Her little-stuffed toy was given to her through the BEAR program. She is one of 16,000 children who enter the CPS system in Harris County each year. About 1,000 of those children are, similarly, removed in emergency situations left with nothing but the clothes that they wore.
“At 7 years old, you want to belong somewhere. I truly felt like I never belonged anywhere until I was adopted, so this was something that provided me comfort in the meantime,” Davis said.
To this day, this stuffed animal is something she treasures and saves.
“It has survived through floods -- through Tropical Storm Allison. It survived Harvey,” Davis said.
What BEAR offers
BEAR provides resources through one central warehouse and nine different BEAR rooms, one of which is accessible 24/7. The rooms resemble a small children’s store, except everything is free and CPS caseworkers can come and pick up items for their children. Most of the items are bought.
For every dollar donated to the nonprofit, 85 cents goes directly towards BEAR’s programs.
“Every year we serve about 25,000 children through one of our four programs -- and our four programs are BEAR Necessities, BEAR Back to School, BEARing Gifts and BEAR Graduation,” said Tammy Hetmaniak, BEAR’s executive director.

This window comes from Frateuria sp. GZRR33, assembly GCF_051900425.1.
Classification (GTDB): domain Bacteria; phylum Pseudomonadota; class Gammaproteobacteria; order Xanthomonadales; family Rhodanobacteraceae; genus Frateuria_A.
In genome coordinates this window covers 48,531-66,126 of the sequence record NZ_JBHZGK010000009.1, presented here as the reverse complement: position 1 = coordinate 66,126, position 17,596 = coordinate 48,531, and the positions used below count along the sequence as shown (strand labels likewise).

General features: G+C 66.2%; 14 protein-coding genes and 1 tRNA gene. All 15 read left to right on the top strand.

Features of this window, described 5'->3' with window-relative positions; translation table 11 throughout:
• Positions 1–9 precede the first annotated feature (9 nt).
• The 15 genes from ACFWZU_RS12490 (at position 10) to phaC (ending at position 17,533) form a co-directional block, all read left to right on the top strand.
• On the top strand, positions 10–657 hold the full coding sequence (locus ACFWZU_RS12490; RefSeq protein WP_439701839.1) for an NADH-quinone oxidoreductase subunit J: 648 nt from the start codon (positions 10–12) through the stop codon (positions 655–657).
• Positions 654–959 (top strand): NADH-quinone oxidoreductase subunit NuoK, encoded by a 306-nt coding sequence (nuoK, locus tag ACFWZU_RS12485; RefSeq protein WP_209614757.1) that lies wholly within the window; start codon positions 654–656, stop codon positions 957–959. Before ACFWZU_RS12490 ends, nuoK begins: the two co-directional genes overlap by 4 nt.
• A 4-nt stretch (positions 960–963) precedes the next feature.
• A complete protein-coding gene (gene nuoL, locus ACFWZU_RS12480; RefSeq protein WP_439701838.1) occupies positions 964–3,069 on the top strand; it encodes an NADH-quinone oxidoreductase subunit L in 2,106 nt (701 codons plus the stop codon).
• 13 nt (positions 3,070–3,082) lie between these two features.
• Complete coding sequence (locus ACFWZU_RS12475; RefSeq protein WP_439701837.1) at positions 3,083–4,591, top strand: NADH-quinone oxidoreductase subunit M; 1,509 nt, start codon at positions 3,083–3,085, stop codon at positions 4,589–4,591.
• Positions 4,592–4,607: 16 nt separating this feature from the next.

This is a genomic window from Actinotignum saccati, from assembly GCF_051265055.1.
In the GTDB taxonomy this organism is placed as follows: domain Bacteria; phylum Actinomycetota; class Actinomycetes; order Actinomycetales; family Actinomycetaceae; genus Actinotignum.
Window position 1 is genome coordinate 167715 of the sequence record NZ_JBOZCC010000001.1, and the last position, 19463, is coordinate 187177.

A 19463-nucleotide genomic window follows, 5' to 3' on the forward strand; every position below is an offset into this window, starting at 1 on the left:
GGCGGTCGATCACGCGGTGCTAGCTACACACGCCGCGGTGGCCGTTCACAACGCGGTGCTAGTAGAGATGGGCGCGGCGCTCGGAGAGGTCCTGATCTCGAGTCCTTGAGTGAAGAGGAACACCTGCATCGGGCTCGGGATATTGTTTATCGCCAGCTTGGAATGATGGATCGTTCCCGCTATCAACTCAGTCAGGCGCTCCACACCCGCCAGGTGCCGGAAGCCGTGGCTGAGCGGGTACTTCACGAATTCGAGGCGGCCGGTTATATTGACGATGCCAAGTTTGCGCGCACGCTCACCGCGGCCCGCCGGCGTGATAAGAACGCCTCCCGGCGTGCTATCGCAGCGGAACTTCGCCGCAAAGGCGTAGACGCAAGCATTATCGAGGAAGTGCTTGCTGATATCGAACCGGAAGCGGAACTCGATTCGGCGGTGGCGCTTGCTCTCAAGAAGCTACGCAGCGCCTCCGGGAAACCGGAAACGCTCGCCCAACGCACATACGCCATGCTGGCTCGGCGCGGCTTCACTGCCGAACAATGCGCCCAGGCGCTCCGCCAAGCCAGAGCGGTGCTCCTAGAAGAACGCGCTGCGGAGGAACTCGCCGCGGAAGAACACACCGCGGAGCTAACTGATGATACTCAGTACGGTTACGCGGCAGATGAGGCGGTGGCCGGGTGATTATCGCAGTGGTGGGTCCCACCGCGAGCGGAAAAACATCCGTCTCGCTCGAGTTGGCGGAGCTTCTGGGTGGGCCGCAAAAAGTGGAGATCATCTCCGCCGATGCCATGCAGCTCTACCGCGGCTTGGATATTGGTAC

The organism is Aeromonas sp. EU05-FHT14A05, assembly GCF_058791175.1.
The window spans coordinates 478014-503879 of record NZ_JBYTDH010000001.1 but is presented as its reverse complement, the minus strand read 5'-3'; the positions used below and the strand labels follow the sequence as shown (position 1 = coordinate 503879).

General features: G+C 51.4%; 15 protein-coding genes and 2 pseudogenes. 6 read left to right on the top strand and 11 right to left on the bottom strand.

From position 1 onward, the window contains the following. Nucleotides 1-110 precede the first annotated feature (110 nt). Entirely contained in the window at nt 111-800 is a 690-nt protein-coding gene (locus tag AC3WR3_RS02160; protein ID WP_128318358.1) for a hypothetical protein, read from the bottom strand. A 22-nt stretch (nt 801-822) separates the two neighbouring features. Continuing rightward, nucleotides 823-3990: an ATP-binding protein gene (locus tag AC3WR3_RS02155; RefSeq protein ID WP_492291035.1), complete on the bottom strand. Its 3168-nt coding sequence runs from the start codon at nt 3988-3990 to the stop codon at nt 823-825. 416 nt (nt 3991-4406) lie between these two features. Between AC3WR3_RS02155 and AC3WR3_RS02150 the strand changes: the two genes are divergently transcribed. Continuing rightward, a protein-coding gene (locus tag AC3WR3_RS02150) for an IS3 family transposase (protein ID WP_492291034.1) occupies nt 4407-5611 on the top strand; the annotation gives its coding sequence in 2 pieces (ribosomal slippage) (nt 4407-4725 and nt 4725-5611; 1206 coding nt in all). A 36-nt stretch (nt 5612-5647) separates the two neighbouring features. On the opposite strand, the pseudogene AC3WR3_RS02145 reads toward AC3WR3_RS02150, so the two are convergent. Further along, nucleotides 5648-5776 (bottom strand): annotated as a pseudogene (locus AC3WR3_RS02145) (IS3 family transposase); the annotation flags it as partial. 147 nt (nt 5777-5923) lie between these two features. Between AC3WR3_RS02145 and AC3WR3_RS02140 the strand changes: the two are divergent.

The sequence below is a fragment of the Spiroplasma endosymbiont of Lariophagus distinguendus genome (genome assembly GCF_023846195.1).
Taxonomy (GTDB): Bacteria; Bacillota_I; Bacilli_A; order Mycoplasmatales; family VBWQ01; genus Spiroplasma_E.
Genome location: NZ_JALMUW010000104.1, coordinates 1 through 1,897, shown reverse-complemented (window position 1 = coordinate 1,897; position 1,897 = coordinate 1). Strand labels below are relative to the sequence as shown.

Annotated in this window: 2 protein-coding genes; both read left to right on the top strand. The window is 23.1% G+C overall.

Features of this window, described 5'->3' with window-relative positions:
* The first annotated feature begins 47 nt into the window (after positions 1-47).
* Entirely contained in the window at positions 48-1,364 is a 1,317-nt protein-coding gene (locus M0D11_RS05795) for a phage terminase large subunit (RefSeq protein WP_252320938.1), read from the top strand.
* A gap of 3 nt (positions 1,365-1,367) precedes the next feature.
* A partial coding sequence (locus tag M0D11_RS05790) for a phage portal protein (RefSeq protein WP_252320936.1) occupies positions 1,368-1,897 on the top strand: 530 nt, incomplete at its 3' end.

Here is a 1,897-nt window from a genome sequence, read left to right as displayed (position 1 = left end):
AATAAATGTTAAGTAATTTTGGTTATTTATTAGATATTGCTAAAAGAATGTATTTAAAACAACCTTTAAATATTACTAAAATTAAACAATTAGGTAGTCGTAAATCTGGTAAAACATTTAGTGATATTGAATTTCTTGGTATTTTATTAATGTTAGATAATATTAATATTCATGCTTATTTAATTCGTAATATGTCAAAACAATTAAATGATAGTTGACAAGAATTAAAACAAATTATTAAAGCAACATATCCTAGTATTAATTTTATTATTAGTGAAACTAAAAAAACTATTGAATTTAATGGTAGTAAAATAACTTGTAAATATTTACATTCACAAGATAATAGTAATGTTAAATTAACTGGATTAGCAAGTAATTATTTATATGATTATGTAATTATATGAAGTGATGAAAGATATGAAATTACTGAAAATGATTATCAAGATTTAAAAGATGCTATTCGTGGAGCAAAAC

The central warehouse, which the team moved into in July, has its own BEAR room and also houses the dozens of larger items that are available for the children.
“We have cribs, we have car seats, we have toddler cots,” Hetmaniak said, pointing at a large area of the warehouse where there are boxes stacked on top of each other.
Volunteers also build hygiene kits and stock diapers, clothes and other necessities.
“It’s kind of like a one-stop-shop,” Scott said.
Believing in the care for caregivers, the warehouse also has a room where caseworkers can come and grab drinks and refreshment as well as do paperwork.
BEAR by the numbers
Through their BEAR Necessities program, 21,353 diapers, 1,600 car seats, 1,600 portable cribs were received and distributed.
The BEAR Back To School program provides each child with a backpack filled with school supplies. Last year, 4,822 children received these backpacks.
Thirty-five toy drives took place last year as part of the BEARing Gifts program, which collects and distributes gifts for the children during the holidays. They said 11,292 gift wishes from CPS children were fulfilled and 849 volunteers participated in the program.
The BEAR Graduation Celebration is a program which gives children items they need to prepare for new phases in life, including items related to college or junior college, a new apartment or a new career, according to officials. They said 75 graduates were sponsored last year.
“Research has shown that children with one consistent caseworker have a 74.5 percent chance of achieving permanency within a year,” Hetmaniak said.
How you can help
The organization purchases most of its inventory from funds raised through special fundraising events, foundation grants and individual/corporation donors. They also receive donations of supplies. The organization only accept new items. BEAR has help from volunteers.